#TBT: José Limón on What a Theater is Supposed to Be

April 28, 2021

The cover of the April 1956 issue of Dance Magazine featured a portrait of José Limón by renowned dance photographer Jack Mitchell. By that time, 10 years after the formation of the Limón Dance Company, its namesake was a well-established force in American modern dance.

Born in Mexico and having immigrated to the U.S. at a young age, Limón came to formal dance training relatively late after first pursuing the visual arts. He trained with Doris Humphrey and Charles Weidman and danced with their eponymous company throughout the 1930s. After serving in World War II (first as a driver in the Quartermaster Corps and then in Special Services, where he directed and danced in shows for fellow service members), he founded his company with Humphrey, who served as artistic director until her death in 1958.

Limón’s works, in which he frequently performed, married expansive, technically demanding movement with dramatic subject matter; The Moor’s Pavane, a distillation of Shakespeare’s Othello, is perhaps the most famous example. He often returned to Mexico to perform, teach and choreograph, at the invitation of the Mexican government. His company was also tapped by the U.S. State Department to tour abroad as part of cultural diplomacy efforts during the Cold War.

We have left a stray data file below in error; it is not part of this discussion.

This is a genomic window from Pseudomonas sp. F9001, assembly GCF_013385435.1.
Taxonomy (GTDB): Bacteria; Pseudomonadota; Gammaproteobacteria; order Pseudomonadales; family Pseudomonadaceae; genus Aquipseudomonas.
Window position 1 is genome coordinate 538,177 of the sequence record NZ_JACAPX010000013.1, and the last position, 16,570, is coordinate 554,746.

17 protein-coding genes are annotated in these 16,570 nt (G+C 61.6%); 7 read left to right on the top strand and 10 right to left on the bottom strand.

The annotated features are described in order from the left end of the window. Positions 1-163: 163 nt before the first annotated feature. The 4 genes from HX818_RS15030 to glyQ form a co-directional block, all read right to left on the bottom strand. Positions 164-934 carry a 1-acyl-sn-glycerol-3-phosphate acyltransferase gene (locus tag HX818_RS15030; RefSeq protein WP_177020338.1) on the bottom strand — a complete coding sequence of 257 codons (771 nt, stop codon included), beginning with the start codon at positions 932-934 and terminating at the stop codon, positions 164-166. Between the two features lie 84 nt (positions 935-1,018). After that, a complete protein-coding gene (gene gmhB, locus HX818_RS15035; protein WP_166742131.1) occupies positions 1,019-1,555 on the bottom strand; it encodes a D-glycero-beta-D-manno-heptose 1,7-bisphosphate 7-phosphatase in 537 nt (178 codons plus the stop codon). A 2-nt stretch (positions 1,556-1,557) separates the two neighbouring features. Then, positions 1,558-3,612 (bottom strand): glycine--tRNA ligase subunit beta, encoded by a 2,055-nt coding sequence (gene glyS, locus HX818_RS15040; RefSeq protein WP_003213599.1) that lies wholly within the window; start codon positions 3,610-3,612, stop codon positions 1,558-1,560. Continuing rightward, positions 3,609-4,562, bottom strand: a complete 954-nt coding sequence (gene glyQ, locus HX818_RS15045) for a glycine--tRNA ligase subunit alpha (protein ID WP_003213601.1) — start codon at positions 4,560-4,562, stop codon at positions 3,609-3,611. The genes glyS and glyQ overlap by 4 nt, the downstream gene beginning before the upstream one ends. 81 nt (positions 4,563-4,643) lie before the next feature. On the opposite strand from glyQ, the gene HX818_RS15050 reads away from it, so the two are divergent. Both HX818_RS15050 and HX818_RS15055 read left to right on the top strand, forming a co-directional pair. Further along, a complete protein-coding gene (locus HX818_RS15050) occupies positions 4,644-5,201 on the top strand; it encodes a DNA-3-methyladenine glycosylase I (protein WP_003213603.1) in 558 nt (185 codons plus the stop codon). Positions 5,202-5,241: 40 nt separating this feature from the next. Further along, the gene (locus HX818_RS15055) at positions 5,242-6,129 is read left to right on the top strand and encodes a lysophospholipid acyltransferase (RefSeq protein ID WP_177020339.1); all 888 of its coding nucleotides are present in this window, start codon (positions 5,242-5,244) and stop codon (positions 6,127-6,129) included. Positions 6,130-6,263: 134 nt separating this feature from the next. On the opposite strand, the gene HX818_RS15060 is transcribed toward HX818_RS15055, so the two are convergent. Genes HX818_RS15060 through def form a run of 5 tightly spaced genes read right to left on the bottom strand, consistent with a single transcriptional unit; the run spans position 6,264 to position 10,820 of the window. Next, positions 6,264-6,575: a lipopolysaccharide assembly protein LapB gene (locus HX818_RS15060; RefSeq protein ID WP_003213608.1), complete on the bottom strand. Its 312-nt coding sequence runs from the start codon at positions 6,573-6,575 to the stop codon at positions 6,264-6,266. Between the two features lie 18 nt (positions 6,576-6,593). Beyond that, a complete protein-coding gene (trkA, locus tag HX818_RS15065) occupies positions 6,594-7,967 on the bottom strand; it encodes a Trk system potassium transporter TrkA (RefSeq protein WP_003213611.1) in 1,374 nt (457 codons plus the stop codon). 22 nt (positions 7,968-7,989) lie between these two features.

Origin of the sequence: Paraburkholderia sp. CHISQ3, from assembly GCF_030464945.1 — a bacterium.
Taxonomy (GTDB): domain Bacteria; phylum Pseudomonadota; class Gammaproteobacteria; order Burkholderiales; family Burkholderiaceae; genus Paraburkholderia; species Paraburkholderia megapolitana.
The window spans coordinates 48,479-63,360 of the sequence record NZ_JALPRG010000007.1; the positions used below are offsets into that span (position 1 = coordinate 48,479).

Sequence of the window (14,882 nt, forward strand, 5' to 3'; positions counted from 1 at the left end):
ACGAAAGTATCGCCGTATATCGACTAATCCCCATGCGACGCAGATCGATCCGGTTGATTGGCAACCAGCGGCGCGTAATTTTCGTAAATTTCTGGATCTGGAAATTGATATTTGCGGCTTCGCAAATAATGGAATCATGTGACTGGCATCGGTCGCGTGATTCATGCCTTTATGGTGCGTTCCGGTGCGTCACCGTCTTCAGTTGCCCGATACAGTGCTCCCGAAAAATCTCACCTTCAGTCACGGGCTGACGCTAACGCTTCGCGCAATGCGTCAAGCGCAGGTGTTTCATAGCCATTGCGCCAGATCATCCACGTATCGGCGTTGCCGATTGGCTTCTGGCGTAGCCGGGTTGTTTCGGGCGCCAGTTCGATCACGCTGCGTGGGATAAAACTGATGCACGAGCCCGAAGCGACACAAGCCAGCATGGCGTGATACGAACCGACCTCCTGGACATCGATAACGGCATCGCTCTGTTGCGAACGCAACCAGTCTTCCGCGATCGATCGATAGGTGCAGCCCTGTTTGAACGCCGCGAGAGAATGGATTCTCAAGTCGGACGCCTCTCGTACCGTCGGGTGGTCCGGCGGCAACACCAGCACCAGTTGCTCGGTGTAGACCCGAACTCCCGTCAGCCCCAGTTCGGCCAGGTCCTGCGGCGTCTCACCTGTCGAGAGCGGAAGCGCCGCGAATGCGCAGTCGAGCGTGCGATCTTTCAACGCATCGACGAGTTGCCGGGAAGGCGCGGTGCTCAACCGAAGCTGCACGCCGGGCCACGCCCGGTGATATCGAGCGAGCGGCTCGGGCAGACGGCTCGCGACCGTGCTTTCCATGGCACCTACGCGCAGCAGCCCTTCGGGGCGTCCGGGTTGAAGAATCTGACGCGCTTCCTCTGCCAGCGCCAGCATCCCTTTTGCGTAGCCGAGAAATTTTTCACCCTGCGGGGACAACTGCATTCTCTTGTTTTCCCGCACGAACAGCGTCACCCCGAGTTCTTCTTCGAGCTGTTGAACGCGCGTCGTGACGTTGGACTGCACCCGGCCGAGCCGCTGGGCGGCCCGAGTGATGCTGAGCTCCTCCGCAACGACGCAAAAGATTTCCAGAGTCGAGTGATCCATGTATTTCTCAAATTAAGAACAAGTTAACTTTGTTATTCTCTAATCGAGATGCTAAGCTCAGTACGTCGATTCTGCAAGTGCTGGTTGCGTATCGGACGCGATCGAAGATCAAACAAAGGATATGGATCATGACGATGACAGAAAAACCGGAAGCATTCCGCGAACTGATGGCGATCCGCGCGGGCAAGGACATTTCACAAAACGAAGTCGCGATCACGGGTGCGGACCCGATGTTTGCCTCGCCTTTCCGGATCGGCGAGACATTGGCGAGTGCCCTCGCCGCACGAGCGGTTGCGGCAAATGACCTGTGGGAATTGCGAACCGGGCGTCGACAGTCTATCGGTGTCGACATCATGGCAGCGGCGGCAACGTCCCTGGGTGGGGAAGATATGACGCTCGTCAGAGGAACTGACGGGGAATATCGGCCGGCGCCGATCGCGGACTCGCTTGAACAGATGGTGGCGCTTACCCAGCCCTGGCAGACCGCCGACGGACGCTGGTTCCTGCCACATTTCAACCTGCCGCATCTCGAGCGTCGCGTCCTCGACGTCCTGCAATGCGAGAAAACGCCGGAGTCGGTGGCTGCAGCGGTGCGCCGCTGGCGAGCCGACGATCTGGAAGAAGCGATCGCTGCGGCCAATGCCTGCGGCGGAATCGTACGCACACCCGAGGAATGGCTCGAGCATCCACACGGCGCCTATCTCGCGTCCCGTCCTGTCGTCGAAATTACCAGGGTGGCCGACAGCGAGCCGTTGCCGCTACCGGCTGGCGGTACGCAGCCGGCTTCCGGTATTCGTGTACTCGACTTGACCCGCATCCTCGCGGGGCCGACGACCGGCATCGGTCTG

Josu00e9 Limu00f3n holds his hat in one hand as he looks at someone off camera, stance easy. Behind him sits a woman on a blanket with woven baskets arrayed around her; further back, a horse grazes before a stone wall; in the background, mountainous foothills.
José Limón in Mexico

Courtesy DM Archives

In the April 1958 issue of Dance Magazine, after returning from one of these tours, he said, “These European opera houses are what I feel a theater ought to be. A theater is to me a temple—a place for the worship of the Muses.” Limón, who received a Dance Magazine Award in 1957, continued to choreograph until his death in December 1972.